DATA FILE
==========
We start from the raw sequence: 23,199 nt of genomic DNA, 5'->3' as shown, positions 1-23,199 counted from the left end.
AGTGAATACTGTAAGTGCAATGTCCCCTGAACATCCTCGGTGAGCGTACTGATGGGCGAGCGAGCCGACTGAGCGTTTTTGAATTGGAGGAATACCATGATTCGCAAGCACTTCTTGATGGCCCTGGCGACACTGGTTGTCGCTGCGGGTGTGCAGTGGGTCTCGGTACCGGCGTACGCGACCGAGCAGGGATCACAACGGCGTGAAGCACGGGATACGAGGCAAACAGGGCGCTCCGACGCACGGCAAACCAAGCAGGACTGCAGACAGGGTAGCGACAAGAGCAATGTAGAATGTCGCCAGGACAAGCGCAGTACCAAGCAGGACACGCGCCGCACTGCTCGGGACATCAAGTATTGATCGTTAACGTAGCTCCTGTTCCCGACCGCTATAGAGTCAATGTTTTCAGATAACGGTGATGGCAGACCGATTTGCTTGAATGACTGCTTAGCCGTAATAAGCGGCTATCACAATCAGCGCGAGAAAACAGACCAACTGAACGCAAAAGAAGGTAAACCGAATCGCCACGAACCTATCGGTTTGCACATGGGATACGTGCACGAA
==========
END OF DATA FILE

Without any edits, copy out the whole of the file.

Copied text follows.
We start from the raw sequence: 23,199 nt of genomic DNA, 5'->3' as shown, positions 1-23,199 counted from the left end.
AGTGAATACTGTAAGTGCAATGTCCCCTGAACATCCTCGGTGAGCGTACTGATGGGCGAGCGAGCCGACTGAGCGTTTTTGAATTGGAGGAATACCATGATTCGCAAGCACTTCTTGATGGCCCTGGCGACACTGGTTGTCGCTGCGGGTGTGCAGTGGGTCTCGGTACCGGCGTACGCGACCGAGCAGGGATCACAACGGCGTGAAGCACGGGATACGAGGCAAACAGGGCGCTCCGACGCACGGCAAACCAAGCAGGACTGCAGACAGGGTAGCGACAAGAGCAATGTAGAATGTCGCCAGGACAAGCGCAGTACCAAGCAGGACACGCGCCGCACTGCTCGGGACATCAAGTATTGATCGTTAACGTAGCTCCTGTTCCCGACCGCTATAGAGTCAATGTTTTCAGATAACGGTGATGGCAGACCGATTTGCTTGAATGACTGCTTAGCCGTAATAAGCGGCTATCACAATCAGCGCGAGAAAACAGACCAACTGAACGCAAAAGAAGGTAAACCGAATCGCCACGAACCTATCGGTTTGCACATGGGATACGTGCACGAA